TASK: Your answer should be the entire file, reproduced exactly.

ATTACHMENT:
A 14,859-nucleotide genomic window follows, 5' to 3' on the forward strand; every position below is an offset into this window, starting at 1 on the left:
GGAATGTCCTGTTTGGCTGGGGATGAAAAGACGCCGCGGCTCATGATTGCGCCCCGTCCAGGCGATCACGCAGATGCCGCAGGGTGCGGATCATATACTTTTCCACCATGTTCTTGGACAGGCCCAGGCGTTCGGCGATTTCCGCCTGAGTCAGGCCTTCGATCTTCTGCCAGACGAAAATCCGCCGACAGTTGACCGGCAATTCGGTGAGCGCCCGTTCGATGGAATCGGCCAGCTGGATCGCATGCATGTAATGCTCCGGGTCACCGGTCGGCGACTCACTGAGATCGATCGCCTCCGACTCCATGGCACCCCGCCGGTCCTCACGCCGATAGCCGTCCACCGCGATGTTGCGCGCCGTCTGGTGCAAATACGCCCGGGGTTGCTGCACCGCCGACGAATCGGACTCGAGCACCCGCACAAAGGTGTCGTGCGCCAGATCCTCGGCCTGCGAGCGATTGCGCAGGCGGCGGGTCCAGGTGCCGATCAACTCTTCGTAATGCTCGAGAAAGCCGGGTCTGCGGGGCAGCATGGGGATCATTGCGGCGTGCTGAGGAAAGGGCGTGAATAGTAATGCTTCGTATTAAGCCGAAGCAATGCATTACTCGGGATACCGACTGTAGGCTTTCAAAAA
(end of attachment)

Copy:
A 14,859-nucleotide genomic window follows, 5' to 3' on the forward strand; every position below is an offset into this window, starting at 1 on the left:
GGAATGTCCTGTTTGGCTGGGGATGAAAAGACGCCGCGGCTCATGATTGCGCCCCGTCCAGGCGATCACGCAGATGCCGCAGGGTGCGGATCATATACTTTTCCACCATGTTCTTGGACAGGCCCAGGCGTTCGGCGATTTCCGCCTGAGTCAGGCCTTCGATCTTCTGCCAGACGAAAATCCGCCGACAGTTGACCGGCAATTCGGTGAGCGCCCGTTCGATGGAATCGGCCAGCTGGATCGCATGCATGTAATGCTCCGGGTCACCGGTCGGCGACTCACTGAGATCGATCGCCTCCGACTCCATGGCACCCCGCCGGTCCTCACGCCGATAGCCGTCCACCGCGATGTTGCGCGCCGTCTGGTGCAAATACGCCCGGGGTTGCTGCACCGCCGACGAATCGGACTCGAGCACCCGCACAAAGGTGTCGTGCGCCAGATCCTCGGCCTGCGAGCGATTGCGCAGGCGGCGGGTCCAGGTGCCGATCAACTCTTCGTAATGCTCGAGAAAGCCGGGTCTGCGGGGCAGCATGGGGATCATTGCGGCGTGCTGAGGAAAGGGCGTGAATAGTAATGCTTCGTATTAAGCCGAAGCAATGCATTACTCGGGATACCGACTGTAGGCTTTCAAAAA